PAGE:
Designs Northwest Architects completed a floating home on Lake Union in Seattle, Washington. The residence hardly resembles typical contemporary American architecture, but rather seems to pay tribute to industrial buildings. All in all, its appearance is charming and the home makes a lovely contrast with the water. Especially designed for a retired couple with a passion for art, the structure has a total area of 1200 square feet and blends traditional decorating elements with the comfort of modern living. The owners’ love for water was one of the most important factors to consider when planning this crib. Every room features generous windows that allow unobstructed views of Lake Union and the yachts nearby. The interiors are warm and inviting, due to various wooden decorative features and art works spread throughout. With great views of downtown Seattle, the rooftop deck is the perfect place to contemplate on the urban racket, from a very privileged and “safe” spot.
A good building should make you want to look at it. Even if not always liked by passers-by, it should always make them feel something. Manchester Metropolitan’s University’s business school is a building that effortlessly fits this criteria. Indeed for many, the building by Feilden Clegg Bradley Studios is their first taste of the architecture of Manchester as they travel along the arterial road, Mancunian Way. With its distinct ski-slope roof, and glittering mirrored appearance, it provides a flash of silver, and a dazzling break from the dull greys of the motorway, greeting motorists in a slightly space-age way as they enter the city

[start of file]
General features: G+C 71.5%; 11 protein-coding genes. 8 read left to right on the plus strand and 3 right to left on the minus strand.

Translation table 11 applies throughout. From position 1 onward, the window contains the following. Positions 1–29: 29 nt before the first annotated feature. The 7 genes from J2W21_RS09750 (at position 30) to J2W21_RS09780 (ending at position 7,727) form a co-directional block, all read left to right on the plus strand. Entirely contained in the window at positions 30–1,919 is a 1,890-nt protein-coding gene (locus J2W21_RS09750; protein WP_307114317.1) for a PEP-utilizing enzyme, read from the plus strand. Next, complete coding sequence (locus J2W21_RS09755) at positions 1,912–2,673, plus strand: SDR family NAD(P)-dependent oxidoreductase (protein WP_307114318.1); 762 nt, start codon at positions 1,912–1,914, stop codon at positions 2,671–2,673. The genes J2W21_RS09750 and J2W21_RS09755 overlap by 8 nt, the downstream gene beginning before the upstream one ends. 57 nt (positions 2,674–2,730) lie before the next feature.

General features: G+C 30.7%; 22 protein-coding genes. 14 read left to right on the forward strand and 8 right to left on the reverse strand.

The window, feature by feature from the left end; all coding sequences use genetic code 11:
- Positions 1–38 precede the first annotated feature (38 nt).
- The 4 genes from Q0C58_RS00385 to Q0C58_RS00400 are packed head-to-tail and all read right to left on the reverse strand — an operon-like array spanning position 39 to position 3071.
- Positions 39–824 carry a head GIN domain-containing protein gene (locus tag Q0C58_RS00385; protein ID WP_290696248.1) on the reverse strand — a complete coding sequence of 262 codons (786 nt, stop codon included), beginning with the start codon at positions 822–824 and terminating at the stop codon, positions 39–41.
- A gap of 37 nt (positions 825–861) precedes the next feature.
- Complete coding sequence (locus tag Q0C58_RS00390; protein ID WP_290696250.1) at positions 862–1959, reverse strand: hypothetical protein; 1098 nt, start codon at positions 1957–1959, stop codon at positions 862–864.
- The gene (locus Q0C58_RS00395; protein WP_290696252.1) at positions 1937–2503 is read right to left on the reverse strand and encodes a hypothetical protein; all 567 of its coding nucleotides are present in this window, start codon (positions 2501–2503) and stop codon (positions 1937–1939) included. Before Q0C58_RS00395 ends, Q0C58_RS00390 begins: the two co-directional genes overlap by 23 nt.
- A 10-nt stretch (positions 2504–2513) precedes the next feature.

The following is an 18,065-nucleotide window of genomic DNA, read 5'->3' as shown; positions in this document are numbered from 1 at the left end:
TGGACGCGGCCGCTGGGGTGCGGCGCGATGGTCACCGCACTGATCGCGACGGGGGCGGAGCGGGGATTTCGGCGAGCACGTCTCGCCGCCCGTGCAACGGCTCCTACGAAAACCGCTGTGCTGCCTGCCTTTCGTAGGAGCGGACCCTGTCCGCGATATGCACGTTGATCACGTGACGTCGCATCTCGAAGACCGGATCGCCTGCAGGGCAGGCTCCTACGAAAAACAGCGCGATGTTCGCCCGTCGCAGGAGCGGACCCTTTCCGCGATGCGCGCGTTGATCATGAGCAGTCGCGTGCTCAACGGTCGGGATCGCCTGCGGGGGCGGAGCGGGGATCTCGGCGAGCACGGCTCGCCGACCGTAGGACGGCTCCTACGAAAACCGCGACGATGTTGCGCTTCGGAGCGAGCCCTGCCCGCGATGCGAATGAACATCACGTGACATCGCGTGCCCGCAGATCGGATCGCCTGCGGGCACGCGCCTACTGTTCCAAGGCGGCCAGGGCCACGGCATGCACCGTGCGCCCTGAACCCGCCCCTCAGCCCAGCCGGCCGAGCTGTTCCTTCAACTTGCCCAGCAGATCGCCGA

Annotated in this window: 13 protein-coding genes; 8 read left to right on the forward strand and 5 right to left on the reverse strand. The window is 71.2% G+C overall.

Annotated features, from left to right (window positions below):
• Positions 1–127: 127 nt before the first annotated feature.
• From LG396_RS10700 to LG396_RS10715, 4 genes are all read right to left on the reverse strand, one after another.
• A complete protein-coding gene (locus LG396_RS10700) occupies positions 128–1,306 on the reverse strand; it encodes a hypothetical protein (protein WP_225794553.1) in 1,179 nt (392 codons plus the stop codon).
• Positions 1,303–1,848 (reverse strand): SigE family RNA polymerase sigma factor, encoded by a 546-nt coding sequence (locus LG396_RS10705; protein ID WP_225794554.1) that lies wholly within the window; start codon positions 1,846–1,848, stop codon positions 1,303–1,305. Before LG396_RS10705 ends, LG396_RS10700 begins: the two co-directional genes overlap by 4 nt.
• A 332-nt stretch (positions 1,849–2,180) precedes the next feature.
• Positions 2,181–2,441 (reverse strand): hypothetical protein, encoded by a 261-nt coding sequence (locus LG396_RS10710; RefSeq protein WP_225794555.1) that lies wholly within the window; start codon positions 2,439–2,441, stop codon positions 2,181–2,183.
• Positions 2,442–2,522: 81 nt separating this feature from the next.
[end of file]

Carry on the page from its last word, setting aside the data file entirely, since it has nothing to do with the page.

What is new and exciting now can quickly begin to look tired and out of fashion, so the best buildings don’t just consider what will be interesting to look at now, but also how it might look to people in five, fifty or even a hundred years’ time. 2013’s hotly contested RIBA Stirling Prize went to Witherford Watson Mann Architects for their work on Astley Castle, Warwickshire. In what RIBA Past President Stephen Hodder has described as an extreme retrofit, the project essentially saw a new building inserted subtly into the heart of the old, with a new, two storey residence now hidden within the sandstone walls of the ruins of this medieval castle, to be used as a holiday home for up to eight guests